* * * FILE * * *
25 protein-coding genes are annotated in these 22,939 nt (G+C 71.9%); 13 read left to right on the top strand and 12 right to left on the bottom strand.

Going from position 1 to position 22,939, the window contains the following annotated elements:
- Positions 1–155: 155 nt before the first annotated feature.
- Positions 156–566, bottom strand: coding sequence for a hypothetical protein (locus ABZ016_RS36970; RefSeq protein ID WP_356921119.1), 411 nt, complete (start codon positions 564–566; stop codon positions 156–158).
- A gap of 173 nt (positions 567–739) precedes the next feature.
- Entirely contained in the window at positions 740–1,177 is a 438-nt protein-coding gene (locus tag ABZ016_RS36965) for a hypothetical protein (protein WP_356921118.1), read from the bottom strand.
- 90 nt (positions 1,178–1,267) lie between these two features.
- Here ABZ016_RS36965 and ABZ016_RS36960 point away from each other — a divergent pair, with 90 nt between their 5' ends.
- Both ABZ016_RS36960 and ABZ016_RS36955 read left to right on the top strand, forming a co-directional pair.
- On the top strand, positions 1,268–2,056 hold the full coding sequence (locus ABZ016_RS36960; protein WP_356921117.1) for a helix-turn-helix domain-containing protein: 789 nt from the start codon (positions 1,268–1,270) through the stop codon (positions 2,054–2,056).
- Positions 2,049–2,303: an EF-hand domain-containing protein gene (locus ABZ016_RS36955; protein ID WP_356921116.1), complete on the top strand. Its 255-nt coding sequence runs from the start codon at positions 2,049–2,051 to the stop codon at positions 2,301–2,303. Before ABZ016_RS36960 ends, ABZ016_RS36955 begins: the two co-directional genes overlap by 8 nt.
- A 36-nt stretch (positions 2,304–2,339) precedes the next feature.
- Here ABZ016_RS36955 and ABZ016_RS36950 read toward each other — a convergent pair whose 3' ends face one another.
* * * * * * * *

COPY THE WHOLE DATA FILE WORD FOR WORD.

25 protein-coding genes are annotated in these 22,939 nt (G+C 71.9%); 13 read left to right on the top strand and 12 right to left on the bottom strand.

Going from position 1 to position 22,939, the window contains the following annotated elements:
- Positions 1–155: 155 nt before the first annotated feature.
- Positions 156–566, bottom strand: coding sequence for a hypothetical protein (locus ABZ016_RS36970; RefSeq protein ID WP_356921119.1), 411 nt, complete (start codon positions 564–566; stop codon positions 156–158).
- A gap of 173 nt (positions 567–739) precedes the next feature.
- Entirely contained in the window at positions 740–1,177 is a 438-nt protein-coding gene (locus tag ABZ016_RS36965) for a hypothetical protein (protein WP_356921118.1), read from the bottom strand.
- 90 nt (positions 1,178–1,267) lie between these two features.
- Here ABZ016_RS36965 and ABZ016_RS36960 point away from each other — a divergent pair, with 90 nt between their 5' ends.
- Both ABZ016_RS36960 and ABZ016_RS36955 read left to right on the top strand, forming a co-directional pair.
- On the top strand, positions 1,268–2,056 hold the full coding sequence (locus ABZ016_RS36960; protein WP_356921117.1) for a helix-turn-helix domain-containing protein: 789 nt from the start codon (positions 1,268–1,270) through the stop codon (positions 2,054–2,056).
- Positions 2,049–2,303: an EF-hand domain-containing protein gene (locus ABZ016_RS36955; protein ID WP_356921116.1), complete on the top strand. Its 255-nt coding sequence runs from the start codon at positions 2,049–2,051 to the stop codon at positions 2,301–2,303. Before ABZ016_RS36960 ends, ABZ016_RS36955 begins: the two co-directional genes overlap by 8 nt.
- A 36-nt stretch (positions 2,304–2,339) precedes the next feature.
- Here ABZ016_RS36955 and ABZ016_RS36950 read toward each other — a convergent pair whose 3' ends face one another.